Emulators are awesome and we have worked with some cool emulators before. We can play Pokemon on a phone, and that is fantastic. There is nothing that is not awesome about having access to the massive backlog of classic games for Gameboy, NES, and SNES. You’ll notice that most of those are old systems, though, because new ones are a pain to emulate.
PPSSPP is a great example of why you don’t see anything newer than the Game Boy Advance emulated. It tries to emulate the Sony PlayStation Portable and ends up… well, we’ll show you about how well PPSSPP succeeds at its goal of reproducing the PSP on Android.
The PSP Lives Again
We at TechNorms are fond of the PlayStation Portable. We owned one as a kid, and it provided a great deal of entertainment. While the library wasn’t quite as good as that of the Nintendo DS, there were a lot of great games for PSP. Rachet & Clank, Grand Theft Auto, Lumines, Patapon, and God of War each turned in fun titles for Sony’s handheld.
There’s nothing quite like rocking out to “Shinin” while frantically trying to play Lumines. So when we found a genuine PSP emulator for Android, we were excited.
PPSSPP works like any other emulator. If you’d like to play any of the aforementioned games, you’ll have to supply them yourself through good old-fashined piracy. It’s worth noting that absolutely nothing in this process is legal in any way.
PSP games vary in size, but should fit onto an SD card without much issue. As long as you don’t try to carry around the entire Metal Gear Solid series with you, space shouldn’t be an issue.
Finding PSP games is easy. The .iso files can be found without much issue on Google. We got a copy of Lumines up and running on PPSSPP withing fifteen minutes.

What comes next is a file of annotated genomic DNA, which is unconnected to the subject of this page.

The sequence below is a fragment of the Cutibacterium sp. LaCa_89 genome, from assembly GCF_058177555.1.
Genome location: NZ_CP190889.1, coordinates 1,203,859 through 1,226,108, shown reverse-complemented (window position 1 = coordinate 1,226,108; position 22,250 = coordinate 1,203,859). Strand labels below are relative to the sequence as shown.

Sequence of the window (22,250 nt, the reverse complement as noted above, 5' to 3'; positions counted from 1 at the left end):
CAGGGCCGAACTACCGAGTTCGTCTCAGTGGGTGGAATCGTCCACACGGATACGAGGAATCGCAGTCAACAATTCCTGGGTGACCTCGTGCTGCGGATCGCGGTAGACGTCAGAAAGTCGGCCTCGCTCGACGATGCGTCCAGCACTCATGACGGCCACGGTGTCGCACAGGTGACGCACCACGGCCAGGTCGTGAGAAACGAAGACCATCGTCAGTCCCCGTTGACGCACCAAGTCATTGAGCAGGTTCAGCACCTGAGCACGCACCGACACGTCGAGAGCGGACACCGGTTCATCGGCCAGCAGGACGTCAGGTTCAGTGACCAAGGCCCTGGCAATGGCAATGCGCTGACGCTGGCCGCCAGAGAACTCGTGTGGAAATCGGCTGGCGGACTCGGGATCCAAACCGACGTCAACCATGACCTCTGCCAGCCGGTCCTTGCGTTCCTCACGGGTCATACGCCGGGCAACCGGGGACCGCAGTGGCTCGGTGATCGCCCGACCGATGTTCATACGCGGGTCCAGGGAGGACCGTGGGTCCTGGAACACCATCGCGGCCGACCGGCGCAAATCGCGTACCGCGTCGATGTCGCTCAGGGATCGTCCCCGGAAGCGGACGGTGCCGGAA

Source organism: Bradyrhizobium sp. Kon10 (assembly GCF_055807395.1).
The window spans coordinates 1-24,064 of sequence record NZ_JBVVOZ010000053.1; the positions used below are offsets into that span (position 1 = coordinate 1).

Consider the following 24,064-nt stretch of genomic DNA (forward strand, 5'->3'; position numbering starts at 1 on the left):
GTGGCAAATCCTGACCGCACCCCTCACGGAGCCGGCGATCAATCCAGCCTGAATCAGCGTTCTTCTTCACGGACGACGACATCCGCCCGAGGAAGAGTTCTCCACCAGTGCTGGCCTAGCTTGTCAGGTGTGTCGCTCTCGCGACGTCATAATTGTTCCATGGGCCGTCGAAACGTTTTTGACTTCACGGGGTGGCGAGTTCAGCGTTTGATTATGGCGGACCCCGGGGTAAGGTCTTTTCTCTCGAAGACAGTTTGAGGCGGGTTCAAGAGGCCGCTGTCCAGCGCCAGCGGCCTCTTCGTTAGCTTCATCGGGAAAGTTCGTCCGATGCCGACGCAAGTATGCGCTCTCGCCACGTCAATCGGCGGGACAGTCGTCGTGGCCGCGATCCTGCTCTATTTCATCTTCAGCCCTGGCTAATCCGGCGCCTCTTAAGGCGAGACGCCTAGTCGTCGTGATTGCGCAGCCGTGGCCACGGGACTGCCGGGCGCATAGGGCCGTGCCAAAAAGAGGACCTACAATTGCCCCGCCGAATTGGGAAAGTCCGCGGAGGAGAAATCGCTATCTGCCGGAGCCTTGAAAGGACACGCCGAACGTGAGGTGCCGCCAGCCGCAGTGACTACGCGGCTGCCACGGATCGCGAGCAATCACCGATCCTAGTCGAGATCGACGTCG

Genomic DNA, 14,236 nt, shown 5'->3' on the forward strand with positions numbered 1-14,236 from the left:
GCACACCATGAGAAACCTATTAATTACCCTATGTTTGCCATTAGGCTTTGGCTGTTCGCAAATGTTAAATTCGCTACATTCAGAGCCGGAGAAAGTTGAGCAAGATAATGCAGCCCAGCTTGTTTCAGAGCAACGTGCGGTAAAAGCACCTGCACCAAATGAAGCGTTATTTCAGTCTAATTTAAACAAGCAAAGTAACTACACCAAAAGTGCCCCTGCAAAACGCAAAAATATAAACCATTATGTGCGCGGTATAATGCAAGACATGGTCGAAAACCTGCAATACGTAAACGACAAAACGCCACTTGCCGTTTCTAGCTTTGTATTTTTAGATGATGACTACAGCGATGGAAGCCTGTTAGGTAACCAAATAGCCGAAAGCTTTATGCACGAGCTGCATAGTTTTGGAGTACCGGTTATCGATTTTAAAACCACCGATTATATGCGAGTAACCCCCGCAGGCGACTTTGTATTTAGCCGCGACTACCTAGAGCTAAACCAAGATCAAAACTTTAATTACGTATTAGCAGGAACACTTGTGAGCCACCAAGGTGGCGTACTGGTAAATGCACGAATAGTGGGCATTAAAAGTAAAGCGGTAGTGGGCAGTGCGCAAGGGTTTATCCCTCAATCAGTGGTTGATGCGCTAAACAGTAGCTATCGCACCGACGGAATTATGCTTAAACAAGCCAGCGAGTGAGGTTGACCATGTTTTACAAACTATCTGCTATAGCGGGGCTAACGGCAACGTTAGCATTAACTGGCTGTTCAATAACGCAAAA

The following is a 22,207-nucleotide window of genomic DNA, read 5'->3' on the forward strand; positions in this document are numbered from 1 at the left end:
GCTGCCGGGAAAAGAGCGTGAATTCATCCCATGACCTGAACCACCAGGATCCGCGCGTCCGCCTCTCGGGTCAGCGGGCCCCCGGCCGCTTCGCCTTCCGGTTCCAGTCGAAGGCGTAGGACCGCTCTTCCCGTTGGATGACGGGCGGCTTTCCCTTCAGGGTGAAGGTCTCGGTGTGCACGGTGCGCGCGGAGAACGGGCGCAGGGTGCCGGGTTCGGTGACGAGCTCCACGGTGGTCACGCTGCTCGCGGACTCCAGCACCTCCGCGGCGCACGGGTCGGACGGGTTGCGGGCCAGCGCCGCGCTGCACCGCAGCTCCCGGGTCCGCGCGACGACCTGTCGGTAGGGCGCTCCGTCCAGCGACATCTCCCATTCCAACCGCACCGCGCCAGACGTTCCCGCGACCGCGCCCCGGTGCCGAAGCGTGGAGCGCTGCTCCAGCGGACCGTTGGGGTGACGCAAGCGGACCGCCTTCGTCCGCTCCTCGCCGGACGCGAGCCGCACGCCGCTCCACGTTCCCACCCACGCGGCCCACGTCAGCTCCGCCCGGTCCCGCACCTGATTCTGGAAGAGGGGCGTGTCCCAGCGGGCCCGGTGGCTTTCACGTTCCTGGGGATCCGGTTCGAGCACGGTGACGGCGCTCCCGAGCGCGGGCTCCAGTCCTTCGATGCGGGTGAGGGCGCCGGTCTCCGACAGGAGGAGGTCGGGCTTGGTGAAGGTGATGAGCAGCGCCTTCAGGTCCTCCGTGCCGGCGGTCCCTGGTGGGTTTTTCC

The emulator itself isn’t bad. There’s no deep menu of options like other similar apps. Options for haptic feedback, custom screen controls, bluetooth gamepad support, and everything else like that is missing. Conversely, the on-screen buttons enlarge when pushed. That’s a neat feature we’d like to see in more emulators.
Once the game got running (see below), it was cool to see a PSP game running on Android. We can’t wait until this emulator finishes development.
Single-Core Processors Need Not Apply
As neat as PPSSPP is, you probably should not download it. Yet. The emulator is still in the early stages of development and has trouble running. We had to max out our phone’s processor (performance governor on a 1.2 GHz dual-core chip) in order to get PPSSPP to run at all. The framerate barely qualifies as such. It feels more like a slideshow than a film.
That’s the problem with emulating high-end systems like the PSP. It takes a lot of power to do it successfully. Low-end consoles like the NES and SNES can be emulated easily because they are several orders of magnitude simpler than a smartphone. PSPs can’t be because they aren’t.
PPSSPP has severely limited compatibility as well. It only works with a few games, and even those run at a crawl.
The app also did something weird to our Epic 4G Touch running CM10 nightlies. After installing it, every app opened in landscape mode. We couldn’t fix this, even after rebooting and uninstalling the app.
PPSSPP is a good idea that needs another year in development. The slow emulation speed leaves games unplayable. The weird landscape glitch forced us to revert to a Nandroid backup.
Download this app at your own risk. It’s not ready. Instead, go to the developer’s website and help him/her out. We’d love to have a working PSP emulator, and PPSSPP is our best bet. We can’t wait to see what it’s like when everything is done.